‘It has not turned out as planned. The energy suppliers are not on course to complete the smart meter roll out by 2020, there are problems with the meters, and consumers are not behaving in the way politicians assumed they would. They are not switching and the prices are going up sharply as wholesale costs are coming down.

‘It was decided that smart meters would be the responsibility of supply companies, not distributors. This was a fundamental mistake, which no other major European country made. Meters had always been in distribution, for the good reason that they are an essential part of the network system.

‘This fundamental error has had consequences that now haunt the smart meter programme. It meant that meters were no longer part of the regulated asset base. They could and … may well be stranded. The result is that the cost of capital is higher. Customers are paying and will go on paying the difference.’

Developments in Germany

In Germany, which does not expect to achieve significant penetration before 2027, major utility E.ON is among those that have undertaken installation schemes in the form both of trials and of large scale mass installations, with or without grid integration. But R.ON sees smart metering as a key to the further development of intelligent distribution systems. one that can open up new opportunities for developing products and services that make energy consumption more transparent.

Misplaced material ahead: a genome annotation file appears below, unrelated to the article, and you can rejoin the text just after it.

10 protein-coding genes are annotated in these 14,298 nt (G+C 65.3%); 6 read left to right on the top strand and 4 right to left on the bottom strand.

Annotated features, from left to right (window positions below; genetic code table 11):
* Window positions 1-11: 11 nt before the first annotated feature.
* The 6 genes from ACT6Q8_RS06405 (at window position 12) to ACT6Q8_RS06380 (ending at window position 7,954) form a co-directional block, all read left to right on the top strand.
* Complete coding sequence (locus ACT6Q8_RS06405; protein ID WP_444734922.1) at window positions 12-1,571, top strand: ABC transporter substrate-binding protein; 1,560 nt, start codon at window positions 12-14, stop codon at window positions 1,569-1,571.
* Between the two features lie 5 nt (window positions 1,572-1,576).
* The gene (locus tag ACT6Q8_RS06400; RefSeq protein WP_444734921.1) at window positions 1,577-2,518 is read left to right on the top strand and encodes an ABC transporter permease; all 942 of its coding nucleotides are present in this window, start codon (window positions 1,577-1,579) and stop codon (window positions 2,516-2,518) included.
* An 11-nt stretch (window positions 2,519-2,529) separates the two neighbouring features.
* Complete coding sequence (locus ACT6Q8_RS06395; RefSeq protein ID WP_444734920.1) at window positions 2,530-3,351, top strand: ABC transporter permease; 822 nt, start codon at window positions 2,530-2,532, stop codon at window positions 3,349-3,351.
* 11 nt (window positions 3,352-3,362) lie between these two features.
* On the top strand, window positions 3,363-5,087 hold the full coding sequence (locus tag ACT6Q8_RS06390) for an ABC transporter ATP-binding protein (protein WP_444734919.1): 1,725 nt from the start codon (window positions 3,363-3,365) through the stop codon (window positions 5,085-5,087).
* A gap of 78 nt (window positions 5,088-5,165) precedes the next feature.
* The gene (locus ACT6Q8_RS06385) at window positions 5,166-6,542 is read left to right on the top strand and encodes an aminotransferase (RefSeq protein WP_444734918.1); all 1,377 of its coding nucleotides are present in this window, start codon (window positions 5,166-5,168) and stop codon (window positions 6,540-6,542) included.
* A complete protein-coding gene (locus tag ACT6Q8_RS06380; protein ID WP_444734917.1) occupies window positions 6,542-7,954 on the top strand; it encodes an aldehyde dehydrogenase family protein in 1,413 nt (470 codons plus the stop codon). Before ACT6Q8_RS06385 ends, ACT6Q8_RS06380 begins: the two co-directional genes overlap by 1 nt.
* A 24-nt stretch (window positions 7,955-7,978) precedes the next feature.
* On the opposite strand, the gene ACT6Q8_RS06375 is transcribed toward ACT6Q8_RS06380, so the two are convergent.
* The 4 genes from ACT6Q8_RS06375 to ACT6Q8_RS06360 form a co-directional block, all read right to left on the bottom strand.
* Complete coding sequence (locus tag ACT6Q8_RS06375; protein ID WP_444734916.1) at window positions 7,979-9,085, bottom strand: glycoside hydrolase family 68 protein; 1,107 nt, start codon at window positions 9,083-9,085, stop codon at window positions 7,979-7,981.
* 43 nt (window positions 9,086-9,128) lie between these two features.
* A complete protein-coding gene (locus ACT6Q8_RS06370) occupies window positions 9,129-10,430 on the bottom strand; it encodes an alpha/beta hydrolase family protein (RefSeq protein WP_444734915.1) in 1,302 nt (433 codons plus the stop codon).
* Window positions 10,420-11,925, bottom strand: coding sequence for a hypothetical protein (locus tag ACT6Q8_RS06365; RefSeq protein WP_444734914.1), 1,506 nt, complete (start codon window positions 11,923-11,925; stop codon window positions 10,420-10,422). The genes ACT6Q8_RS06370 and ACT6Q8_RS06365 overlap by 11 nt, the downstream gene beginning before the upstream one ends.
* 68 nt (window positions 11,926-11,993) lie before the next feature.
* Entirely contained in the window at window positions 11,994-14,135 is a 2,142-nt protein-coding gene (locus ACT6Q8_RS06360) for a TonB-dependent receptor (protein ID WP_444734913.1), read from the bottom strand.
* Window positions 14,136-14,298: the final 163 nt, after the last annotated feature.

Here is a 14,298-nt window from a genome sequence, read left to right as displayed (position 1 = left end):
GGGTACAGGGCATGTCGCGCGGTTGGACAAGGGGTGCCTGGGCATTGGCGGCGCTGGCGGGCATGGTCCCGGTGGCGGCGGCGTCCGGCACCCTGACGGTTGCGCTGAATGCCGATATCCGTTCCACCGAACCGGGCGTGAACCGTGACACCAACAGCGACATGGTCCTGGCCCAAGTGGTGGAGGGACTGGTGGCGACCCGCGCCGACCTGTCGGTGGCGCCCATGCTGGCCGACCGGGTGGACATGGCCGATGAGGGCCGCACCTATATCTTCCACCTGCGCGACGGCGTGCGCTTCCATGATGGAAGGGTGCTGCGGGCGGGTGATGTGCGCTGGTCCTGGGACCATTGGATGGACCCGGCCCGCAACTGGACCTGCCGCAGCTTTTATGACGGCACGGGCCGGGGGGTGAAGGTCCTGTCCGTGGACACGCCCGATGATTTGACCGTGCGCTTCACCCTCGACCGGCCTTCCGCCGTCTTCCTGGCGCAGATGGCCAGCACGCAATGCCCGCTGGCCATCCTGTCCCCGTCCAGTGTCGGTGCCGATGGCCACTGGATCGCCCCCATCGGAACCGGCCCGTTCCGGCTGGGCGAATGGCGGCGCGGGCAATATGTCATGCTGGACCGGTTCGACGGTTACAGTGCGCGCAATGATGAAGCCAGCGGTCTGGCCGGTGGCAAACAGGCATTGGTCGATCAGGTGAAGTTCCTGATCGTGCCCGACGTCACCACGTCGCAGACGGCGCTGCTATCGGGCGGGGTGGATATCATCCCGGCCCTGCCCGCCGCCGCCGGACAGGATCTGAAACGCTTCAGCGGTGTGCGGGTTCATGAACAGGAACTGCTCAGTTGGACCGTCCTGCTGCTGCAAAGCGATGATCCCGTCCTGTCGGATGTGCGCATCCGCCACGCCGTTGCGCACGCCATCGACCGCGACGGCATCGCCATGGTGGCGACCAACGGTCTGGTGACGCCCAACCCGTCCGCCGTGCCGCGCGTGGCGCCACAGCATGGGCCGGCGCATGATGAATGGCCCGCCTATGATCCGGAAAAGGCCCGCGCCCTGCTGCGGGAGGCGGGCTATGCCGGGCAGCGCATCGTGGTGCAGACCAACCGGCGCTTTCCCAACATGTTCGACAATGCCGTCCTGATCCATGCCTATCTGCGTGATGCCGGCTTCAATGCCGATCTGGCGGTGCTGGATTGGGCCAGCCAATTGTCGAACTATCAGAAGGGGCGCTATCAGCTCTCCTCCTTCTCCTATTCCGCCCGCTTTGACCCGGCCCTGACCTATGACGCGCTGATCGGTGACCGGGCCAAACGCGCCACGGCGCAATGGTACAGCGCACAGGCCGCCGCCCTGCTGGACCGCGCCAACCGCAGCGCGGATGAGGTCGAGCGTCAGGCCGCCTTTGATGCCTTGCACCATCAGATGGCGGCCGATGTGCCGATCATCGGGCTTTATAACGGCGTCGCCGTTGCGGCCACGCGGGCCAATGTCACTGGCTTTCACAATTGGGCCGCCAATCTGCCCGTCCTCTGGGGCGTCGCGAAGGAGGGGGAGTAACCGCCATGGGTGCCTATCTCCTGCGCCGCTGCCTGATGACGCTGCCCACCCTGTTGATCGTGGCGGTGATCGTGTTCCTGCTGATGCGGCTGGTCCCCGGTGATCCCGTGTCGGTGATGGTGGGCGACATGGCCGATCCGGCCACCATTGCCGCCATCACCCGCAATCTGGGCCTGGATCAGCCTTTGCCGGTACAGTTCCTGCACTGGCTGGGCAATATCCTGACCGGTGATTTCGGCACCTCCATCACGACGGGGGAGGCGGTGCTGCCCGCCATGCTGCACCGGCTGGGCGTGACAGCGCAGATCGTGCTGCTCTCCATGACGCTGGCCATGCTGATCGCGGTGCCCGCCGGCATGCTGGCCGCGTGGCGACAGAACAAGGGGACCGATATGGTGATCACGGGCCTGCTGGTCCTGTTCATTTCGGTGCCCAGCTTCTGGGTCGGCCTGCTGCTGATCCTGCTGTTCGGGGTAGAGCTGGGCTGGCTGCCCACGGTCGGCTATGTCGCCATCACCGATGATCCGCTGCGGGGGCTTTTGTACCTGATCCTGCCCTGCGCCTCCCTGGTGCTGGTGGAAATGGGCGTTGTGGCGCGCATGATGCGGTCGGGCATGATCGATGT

E.ON expects to provide more than a million of its German customers with a smart meter by the completion of the planned rollout in 2027. The company has now received the required certificate from the Federal Office for Information Security that allows it, as a ‘gateway administrator’ to take care of smart meter operation, configuration and data processing.

On this basis E.ON will be able to offer all IT services related to the installation and operation of smart meters, to its own network operators and to municipal utilities.

Pilot systems

In four German regions E.ON has launched pilot projects for the rollout of smart meters. On the islands of Fehmarn and Rügen in the north and in Saxony-Anhalt and Lower Bavaria several hundred customers in the E.ON grid areas of Avacon, Bayernwerk, E.DIS and Hansewerk will participate in the projects.